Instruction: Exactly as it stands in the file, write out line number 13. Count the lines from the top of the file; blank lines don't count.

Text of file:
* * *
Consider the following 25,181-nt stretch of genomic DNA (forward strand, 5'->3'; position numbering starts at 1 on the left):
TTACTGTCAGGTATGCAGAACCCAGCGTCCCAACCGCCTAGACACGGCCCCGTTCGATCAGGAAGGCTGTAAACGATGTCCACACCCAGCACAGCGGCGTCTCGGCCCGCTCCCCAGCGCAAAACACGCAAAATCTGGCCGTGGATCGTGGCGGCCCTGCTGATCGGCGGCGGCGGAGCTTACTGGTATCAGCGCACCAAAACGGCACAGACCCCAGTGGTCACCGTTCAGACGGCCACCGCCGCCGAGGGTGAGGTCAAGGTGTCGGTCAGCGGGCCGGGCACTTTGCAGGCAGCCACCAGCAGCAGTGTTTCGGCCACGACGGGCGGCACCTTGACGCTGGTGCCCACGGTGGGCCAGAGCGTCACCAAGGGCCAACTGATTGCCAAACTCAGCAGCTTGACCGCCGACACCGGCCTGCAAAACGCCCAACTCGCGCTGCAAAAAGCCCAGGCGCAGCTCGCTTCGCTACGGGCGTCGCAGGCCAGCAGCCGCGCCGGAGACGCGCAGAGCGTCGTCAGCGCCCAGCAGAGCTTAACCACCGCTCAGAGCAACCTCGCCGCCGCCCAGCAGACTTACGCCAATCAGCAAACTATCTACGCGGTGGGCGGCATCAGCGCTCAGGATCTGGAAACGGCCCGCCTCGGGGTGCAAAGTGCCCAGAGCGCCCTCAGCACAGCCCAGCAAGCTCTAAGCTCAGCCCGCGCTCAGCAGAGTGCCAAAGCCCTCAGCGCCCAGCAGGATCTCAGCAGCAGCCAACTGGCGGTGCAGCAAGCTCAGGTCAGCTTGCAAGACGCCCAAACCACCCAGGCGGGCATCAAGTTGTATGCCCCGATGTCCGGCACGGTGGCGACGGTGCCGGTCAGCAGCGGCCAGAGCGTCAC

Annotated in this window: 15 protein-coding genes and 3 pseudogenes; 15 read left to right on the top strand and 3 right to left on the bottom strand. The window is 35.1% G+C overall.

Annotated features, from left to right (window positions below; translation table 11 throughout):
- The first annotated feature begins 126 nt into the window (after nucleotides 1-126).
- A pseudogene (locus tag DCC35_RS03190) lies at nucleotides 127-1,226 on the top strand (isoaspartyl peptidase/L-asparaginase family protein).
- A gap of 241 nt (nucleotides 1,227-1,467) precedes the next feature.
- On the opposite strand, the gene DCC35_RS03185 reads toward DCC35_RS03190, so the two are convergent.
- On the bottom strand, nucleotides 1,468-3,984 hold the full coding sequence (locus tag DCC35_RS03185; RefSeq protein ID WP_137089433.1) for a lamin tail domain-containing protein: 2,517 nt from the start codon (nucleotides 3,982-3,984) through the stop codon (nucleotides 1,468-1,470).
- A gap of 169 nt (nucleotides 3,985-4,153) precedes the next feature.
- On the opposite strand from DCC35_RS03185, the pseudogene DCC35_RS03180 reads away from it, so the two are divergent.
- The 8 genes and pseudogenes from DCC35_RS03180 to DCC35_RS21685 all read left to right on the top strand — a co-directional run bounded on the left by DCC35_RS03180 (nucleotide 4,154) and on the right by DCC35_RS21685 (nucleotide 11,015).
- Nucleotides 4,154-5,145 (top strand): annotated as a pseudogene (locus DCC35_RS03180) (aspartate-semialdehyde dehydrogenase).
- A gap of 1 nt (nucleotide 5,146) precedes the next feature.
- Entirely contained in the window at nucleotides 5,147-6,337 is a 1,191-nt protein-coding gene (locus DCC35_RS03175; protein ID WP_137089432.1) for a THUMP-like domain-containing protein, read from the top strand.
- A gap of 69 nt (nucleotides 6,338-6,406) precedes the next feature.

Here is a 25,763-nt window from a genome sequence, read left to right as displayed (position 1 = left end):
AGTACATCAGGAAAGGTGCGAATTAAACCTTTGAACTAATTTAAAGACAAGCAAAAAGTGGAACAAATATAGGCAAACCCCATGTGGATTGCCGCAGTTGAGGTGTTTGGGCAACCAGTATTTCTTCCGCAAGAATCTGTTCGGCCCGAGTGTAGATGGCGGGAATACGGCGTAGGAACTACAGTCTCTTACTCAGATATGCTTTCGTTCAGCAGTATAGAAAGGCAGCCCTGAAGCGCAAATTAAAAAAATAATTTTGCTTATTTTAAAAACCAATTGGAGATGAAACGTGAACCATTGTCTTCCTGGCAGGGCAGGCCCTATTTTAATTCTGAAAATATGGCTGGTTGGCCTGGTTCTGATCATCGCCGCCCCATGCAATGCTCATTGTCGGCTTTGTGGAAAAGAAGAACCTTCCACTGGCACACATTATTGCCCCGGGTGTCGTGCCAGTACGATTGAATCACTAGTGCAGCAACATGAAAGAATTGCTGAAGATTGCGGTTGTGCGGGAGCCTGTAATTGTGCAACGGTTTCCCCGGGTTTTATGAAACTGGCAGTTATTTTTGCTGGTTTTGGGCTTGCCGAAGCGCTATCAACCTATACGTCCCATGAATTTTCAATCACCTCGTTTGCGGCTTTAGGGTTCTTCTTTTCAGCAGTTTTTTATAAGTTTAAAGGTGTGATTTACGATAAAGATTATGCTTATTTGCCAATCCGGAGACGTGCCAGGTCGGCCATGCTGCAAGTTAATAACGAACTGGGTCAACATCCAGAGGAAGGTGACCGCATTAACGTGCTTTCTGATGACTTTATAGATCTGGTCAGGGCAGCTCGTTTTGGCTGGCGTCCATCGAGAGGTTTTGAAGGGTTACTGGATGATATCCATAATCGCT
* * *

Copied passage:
- Nucleotides 4,154-5,145 (top strand): annotated as a pseudogene (locus DCC35_RS03180) (aspartate-semialdehyde dehydrogenase).